US Secretary Rex Tillerson’s Visit

US Secretary of State Rex Tillerson met the Myanmar military’s chief Senior General Min Aung Hlaing in mid-November and stressed the need will stress the need to halt violence and stabilize the Rakhine State. About a half million Rohingya Muslims have fled to Bangladesh since late August, driven out by a counter-insurgency clearance operations of Myanmar forces in Rakhine. Tillerson also met Myanmar leader Daw Aung San Suu Kyi and discussed ways to stabilize areas in northern Rakhine so that people can return there, stopping the violence, making sure that the military would protect all populations in that area equally and that they conduct a credible investigation that leads to accountability for people who have perpetrated abuses.

Aung San Suu Kyi: Combatting Corruption

Meanwhile during a speech at the ASEAN Business and Investment Summit, State Counselor Daw Aung San Suu Kyi emphasized combating corruption and the development of human capital as keys to achieving sustainable economic growth in Myanmar, while also stressing the important role of women in the economic sphere.

During her keynote speech at the meeting in Manila on Nov 12, the State Counsellor told the delegates that “we depend for economic development on the enhancement of integrity … a better way of saying getting rid of corruption.” However, in the early months of the Daw Aung San Suu Kyi-led civilian government, some business sources had made a similar point, but they also noted the lack of direction from the new administration as detailed economic policies weren’t announced until October 2016, seven months after it took office.


Despite North Korean Provocations, South Korean Markets at All Time High

Amid continuing threats from Pyongyang, the Korea Composite Stock Price Index, KOSPI hit a record high of 2,557.97 on November 3, up nearly 200 points from the end of September. The rallies were powered by foreign investors who posted net buying of over won 3 trillion in October when tension on the peninsula reached its peak following the North's sixth nuclear test. Market analysts said investors are betting on Korean stocks on the belief there will be no military conflict despite the bombastic rhetoric both from the United States and North Korea. "In my view the Korean market performance reflects no war," Mikio Kumada, executive director of Global Strategist at LGT Capital Partners in Hong Kong, told The Korea Times. "Instead (there is) an expectation of improved international cooperation with all stakeholders. That is reflected in the fact that all regional markets are outperforming." He also said Korean markets are being buoyed by an improving economic situation due to the revival of global trade and increased domestic political stability with the Moon Jae-in presidency.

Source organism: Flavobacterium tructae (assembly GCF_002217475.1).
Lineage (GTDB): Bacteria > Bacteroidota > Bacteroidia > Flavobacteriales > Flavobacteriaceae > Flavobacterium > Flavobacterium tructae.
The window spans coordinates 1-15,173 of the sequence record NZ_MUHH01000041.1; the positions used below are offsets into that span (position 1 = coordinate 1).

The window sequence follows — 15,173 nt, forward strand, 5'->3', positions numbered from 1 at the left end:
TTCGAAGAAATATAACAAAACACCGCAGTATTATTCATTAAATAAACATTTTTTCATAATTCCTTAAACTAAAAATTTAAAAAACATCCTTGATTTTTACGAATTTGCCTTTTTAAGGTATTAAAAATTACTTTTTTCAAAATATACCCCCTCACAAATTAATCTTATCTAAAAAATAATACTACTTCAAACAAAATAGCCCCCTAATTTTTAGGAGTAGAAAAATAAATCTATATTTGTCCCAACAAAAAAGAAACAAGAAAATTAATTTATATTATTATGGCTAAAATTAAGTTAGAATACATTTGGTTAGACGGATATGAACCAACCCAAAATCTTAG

According to a recent report by the S. Rajaratnam School of International Studies (RSIS) at the Nanyang Technological University in Singapore, market bullishness is not isolated to South Korean stocks but is a common phenomenon for East Asia's equities. The report, co-written by Kumada and Michael Raska, professor at the Institute of Defense and Strategic Studies, a unit of the RSIS, said the pronounced strength of the Far Eastern indices may imply a benign geo-political outcome on the Korean peninsula is in the making. "As a crowd, investors seem to have a clear vision. The current security developments on the Korean Peninsula are not leading toward a destructive war, but a pragmatic recognition of North Korea's nuclear status." From this viewpoint, they think North Korea's current crisis escalation may paradoxically signal a willingness to engage in a process that points toward some form of a negotiated settlement, enabling a breakout from the current geopolitical deadlock.

Mending of Fences between China and South Korea

South Korean President Moon Jae-in and Chinese President Xi Jinping agreed to “normalize exchanges and cooperation in all areas” during their summit on November 11 at Da Nang during their second summit on the sidelines of the Asia-Pacific Economic Cooperation (APEC) leaders’ meeting in Vietnam. The two leaders expressed the need to manage the security situation on the Korean Peninsula and the North Korean nuclear issue to ultimately be resolved through dialogue. At the end of last month, the two countries put bilateral ties back on track after a yearlong stand-off over the deployment of the US-led Terminal High Altitude Area Defense (THAAD) battery in Korea. On the THAAD issue, Xi emphasized that the October 31 agreement between the two countries marked a “new start and a good beginning.” Last month, the two countries’ foreign ministry officials agreed to return to “a normal development track,” mending relations that have been frayed since the decision by Seoul and Washington in July 2016 to deploy a THAAD battery in Korea to defend against North Korea.